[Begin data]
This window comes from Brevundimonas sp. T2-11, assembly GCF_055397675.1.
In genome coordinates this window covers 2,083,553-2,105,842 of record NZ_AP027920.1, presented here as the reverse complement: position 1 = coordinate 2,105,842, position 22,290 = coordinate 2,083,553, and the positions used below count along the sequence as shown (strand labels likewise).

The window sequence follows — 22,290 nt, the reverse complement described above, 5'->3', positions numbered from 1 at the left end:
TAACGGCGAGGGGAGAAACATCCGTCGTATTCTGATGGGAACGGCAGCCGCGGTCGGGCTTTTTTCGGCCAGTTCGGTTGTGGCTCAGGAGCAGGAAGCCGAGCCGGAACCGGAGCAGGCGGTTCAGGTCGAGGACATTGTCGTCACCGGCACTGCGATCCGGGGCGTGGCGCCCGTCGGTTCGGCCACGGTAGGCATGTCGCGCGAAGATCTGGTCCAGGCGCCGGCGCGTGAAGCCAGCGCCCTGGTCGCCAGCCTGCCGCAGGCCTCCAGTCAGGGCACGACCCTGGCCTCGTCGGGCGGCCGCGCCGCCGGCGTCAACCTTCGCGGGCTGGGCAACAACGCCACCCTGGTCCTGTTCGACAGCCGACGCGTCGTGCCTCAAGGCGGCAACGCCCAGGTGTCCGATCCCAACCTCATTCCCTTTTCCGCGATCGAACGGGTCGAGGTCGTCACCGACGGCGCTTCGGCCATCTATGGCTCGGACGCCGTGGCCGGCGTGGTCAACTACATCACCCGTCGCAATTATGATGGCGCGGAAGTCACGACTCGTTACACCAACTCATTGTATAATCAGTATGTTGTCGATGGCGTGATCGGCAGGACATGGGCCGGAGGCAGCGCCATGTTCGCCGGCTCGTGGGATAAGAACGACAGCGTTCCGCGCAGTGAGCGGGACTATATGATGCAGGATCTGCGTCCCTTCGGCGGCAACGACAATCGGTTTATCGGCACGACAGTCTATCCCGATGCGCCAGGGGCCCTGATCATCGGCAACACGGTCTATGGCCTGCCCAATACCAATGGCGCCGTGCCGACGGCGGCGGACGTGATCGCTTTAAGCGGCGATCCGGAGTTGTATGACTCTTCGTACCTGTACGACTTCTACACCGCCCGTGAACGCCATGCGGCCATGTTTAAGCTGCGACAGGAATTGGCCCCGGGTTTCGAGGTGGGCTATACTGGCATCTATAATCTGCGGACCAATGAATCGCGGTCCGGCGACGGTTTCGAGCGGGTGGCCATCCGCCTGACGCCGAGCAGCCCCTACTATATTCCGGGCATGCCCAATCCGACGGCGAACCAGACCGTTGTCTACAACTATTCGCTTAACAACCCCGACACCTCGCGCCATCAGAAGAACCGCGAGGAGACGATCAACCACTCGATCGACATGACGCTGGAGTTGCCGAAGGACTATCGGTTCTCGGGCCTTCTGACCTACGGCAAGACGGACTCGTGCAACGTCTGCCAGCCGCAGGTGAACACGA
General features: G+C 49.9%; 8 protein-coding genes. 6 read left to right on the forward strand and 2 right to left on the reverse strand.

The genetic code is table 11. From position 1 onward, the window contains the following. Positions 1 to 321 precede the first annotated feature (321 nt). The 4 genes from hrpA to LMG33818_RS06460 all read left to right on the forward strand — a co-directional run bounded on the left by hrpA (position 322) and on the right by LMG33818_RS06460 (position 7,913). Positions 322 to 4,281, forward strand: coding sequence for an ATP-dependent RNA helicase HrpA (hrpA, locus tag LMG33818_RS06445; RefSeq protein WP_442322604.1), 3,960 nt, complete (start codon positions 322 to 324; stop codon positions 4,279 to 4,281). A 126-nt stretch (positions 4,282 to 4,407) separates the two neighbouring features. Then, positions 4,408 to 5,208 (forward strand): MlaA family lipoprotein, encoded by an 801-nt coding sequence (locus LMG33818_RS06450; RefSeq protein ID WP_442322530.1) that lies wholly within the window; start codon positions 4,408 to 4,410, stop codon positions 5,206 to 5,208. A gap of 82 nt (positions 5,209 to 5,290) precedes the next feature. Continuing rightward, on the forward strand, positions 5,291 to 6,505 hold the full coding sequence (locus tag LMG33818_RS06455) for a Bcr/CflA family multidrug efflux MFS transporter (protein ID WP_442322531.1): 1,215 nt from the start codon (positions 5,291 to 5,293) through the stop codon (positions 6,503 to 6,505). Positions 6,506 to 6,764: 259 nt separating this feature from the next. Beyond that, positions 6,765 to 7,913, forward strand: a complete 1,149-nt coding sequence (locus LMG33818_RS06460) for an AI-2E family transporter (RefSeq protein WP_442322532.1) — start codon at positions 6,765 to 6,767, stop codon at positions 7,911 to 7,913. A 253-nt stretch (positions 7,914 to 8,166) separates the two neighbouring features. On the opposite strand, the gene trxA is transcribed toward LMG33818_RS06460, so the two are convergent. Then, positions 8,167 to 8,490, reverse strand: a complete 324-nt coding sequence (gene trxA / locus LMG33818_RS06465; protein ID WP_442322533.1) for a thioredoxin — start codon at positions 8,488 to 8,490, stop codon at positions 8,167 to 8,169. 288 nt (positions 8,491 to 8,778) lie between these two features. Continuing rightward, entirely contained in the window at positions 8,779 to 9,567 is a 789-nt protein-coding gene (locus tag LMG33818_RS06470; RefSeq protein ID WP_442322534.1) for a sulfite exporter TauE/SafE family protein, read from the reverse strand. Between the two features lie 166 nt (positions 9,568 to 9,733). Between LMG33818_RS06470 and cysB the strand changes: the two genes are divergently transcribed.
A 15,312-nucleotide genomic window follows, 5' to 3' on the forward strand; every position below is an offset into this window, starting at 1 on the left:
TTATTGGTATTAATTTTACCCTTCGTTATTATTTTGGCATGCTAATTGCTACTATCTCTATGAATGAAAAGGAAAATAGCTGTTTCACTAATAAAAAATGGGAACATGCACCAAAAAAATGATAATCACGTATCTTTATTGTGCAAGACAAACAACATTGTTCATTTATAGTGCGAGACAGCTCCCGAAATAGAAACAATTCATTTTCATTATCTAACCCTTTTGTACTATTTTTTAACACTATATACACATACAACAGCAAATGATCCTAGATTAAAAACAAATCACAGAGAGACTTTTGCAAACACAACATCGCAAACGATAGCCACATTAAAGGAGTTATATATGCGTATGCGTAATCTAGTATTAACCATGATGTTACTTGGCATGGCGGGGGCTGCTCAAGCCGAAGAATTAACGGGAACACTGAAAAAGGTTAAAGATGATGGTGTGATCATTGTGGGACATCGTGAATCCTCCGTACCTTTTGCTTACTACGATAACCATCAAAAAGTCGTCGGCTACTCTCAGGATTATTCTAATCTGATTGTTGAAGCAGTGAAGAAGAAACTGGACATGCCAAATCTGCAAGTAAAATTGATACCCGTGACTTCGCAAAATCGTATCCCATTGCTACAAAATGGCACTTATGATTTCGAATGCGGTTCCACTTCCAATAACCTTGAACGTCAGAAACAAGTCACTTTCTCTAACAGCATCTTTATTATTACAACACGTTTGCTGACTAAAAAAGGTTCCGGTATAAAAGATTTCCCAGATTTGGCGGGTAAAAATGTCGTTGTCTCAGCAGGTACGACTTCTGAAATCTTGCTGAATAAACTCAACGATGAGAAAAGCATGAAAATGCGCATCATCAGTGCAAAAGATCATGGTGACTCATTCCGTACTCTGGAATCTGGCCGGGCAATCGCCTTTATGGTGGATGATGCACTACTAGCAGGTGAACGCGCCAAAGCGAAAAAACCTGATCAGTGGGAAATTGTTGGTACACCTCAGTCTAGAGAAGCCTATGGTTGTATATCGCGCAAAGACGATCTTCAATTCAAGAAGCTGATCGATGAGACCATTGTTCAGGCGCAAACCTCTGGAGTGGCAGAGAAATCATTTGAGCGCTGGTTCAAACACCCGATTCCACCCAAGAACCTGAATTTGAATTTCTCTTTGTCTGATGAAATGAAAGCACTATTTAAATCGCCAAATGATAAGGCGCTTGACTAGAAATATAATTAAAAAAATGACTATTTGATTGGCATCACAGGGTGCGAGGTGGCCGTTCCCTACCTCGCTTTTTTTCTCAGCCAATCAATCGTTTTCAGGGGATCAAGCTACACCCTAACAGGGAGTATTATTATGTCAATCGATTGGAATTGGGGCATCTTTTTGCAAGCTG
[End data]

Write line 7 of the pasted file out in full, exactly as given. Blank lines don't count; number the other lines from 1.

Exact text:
A 15,312-nucleotide genomic window follows, 5' to 3' on the forward strand; every position below is an offset into this window, starting at 1 on the left: